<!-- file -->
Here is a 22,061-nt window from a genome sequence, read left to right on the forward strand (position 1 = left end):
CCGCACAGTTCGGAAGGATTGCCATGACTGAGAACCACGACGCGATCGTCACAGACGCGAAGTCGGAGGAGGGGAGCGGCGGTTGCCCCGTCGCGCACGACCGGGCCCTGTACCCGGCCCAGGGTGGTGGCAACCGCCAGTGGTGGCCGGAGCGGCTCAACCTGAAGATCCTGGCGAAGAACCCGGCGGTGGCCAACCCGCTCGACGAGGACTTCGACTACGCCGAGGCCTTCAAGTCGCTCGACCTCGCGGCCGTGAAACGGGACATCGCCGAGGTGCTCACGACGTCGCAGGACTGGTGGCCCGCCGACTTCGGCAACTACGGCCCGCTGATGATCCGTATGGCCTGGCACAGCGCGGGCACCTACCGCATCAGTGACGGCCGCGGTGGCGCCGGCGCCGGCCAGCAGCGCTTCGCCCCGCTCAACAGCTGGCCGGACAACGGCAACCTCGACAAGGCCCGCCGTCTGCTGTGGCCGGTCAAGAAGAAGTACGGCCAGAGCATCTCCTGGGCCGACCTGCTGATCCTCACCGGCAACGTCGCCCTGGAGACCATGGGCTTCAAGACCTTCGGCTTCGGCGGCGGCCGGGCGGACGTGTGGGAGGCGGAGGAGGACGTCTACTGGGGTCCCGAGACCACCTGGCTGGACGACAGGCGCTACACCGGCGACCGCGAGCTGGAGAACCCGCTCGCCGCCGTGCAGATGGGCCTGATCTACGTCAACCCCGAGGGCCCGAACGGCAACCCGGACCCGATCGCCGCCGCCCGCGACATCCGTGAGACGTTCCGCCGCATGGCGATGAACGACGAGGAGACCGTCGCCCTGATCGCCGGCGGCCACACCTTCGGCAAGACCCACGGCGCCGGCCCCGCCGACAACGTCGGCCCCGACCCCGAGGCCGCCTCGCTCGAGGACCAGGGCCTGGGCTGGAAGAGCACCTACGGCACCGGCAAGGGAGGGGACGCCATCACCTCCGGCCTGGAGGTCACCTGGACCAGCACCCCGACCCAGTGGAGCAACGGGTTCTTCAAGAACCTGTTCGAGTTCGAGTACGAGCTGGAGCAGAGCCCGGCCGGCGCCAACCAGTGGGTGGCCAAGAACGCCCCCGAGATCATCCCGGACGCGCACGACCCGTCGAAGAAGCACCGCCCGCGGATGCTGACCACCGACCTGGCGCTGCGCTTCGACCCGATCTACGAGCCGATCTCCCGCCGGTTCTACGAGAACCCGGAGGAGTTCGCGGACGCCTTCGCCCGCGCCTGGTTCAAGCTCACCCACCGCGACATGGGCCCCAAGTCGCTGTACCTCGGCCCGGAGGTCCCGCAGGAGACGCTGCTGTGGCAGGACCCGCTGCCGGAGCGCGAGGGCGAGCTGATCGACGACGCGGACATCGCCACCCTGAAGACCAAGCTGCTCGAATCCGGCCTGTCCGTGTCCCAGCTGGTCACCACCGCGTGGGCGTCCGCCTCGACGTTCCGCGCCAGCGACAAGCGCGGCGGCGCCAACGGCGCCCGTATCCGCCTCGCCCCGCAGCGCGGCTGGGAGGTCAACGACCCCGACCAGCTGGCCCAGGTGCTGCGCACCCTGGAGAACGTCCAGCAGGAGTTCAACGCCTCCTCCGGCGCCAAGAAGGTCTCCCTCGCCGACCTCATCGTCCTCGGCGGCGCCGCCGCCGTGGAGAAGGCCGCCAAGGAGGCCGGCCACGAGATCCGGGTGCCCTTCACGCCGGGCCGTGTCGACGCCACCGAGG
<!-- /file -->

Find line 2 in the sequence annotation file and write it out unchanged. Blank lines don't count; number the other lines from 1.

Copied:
CCGCACAGTTCGGAAGGATTGCCATGACTGAGAACCACGACGCGATCGTCACAGACGCGAAGTCGGAGGAGGGGAGCGGCGGTTGCCCCGTCGCGCACGACCGGGCCCTGTACCCGGCCCAGGGTGGTGGCAACCGCCAGTGGTGGCCGGAGCGGCTCAACCTGAAGATCCTGGCGAAGAACCCGGCGGTGGCCAACCCGCTCGACGAGGACTTCGACTACGCCGAGGCCTTCAAGTCGCTCGACCTCGCGGCCGTGAAACGGGACATCGCCGAGGTGCTCACGACGTCGCAGGACTGGTGGCCCGCCGACTTCGGCAACTACGGCCCGCTGATGATCCGTATGGCCTGGCACAGCGCGGGCACCTACCGCATCAGTGACGGCCGCGGTGGCGCCGGCGCCGGCCAGCAGCGCTTCGCCCCGCTCAACAGCTGGCCGGACAACGGCAACCTCGACAAGGCCCGCCGTCTGCTGTGGCCGGTCAAGAAGAAGTACGGCCAGAGCATCTCCTGGGCCGACCTGCTGATCCTCACCGGCAACGTCGCCCTGGAGACCATGGGCTTCAAGACCTTCGGCTTCGGCGGCGGCCGGGCGGACGTGTGGGAGGCGGAGGAGGACGTCTACTGGGGTCCCGAGACCACCTGGCTGGACGACAGGCGCTACACCGGCGACCGCGAGCTGGAGAACCCGCTCGCCGCCGTGCAGATGGGCCTGATCTACGTCAACCCCGAGGGCCCGAACGGCAACCCGGACCCGATCGCCGCCGCCCGCGACATCCGTGAGACGTTCCGCCGCATGGCGATGAACGACGAGGAGACCGTCGCCCTGATCGCCGGCGGCCACACCTTCGGCAAGACCCACGGCGCCGGCCCCGCCGACAACGTCGGCCCCGACCCCGAGGCCGCCTCGCTCGAGGACCAGGGCCTGGGCTGGAAGAGCACCTACGGCACCGGCAAGGGAGGGGACGCCATCACCTCCGGCCTGGAGGTCACCTGGACCAGCACCCCGACCCAGTGGAGCAACGGGTTCTTCAAGAACCTGTTCGAGTTCGAGTACGAGCTGGAGCAGAGCCCGGCCGGCGCCAACCAGTGGGTGGCCAAGAACGCCCCCGAGATCATCCCGGACGCGCACGACCCGTCGAAGAAGCACCGCCCGCGGATGCTGACCACCGACCTGGCGCTGCGCTTCGACCCGATCTACGAGCCGATCTCCCGCCGGTTCTACGAGAACCCGGAGGAGTTCGCGGACGCCTTCGCCCGCGCCTGGTTCAAGCTCACCCACCGCGACATGGGCCCCAAGTCGCTGTACCTCGGCCCGGAGGTCCCGCAGGAGACGCTGCTGTGGCAGGACCCGCTGCCGGAGCGCGAGGGCGAGCTGATCGACGACGCGGACATCGCCACCCTGAAGACCAAGCTGCTCGAATCCGGCCTGTCCGTGTCCCAGCTGGTCACCACCGCGTGGGCGTCCGCCTCGACGTTCCGCGCCAGCGACAAGCGCGGCGGCGCCAACGGCGCCCGTATCCGCCTCGCCCCGCAGCGCGGCTGGGAGGTCAACGACCCCGACCAGCTGGCCCAGGTGCTGCGCACCCTGGAGAACGTCCAGCAGGAGTTCAACGCCTCCTCCGGCGCCAAGAAGGTCTCCCTCGCCGACCTCATCGTCCTCGGCGGCGCCGCCGCCGTGGAGAAGGCCGCCAAGGAGGCCGGCCACGAGATCCGGGTGCCCTTCACGCCGGGCCGTGTCGACGCCACCGAGG